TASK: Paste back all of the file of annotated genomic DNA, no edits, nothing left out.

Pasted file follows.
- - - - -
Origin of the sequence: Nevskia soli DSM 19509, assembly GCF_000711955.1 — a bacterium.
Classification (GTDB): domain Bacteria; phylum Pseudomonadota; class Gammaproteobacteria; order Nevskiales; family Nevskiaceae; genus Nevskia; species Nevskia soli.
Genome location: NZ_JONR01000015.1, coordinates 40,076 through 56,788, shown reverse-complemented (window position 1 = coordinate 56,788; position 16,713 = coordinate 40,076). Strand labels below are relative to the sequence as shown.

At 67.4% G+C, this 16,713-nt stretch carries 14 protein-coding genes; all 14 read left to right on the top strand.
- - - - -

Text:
Origin of the sequence: Nevskia soli DSM 19509, assembly GCF_000711955.1 — a bacterium.
Classification (GTDB): domain Bacteria; phylum Pseudomonadota; class Gammaproteobacteria; order Nevskiales; family Nevskiaceae; genus Nevskia; species Nevskia soli.
Genome location: NZ_JONR01000015.1, coordinates 40,076 through 56,788, shown reverse-complemented (window position 1 = coordinate 56,788; position 16,713 = coordinate 40,076). Strand labels below are relative to the sequence as shown.

At 67.4% G+C, this 16,713-nt stretch carries 14 protein-coding genes; all 14 read left to right on the top strand.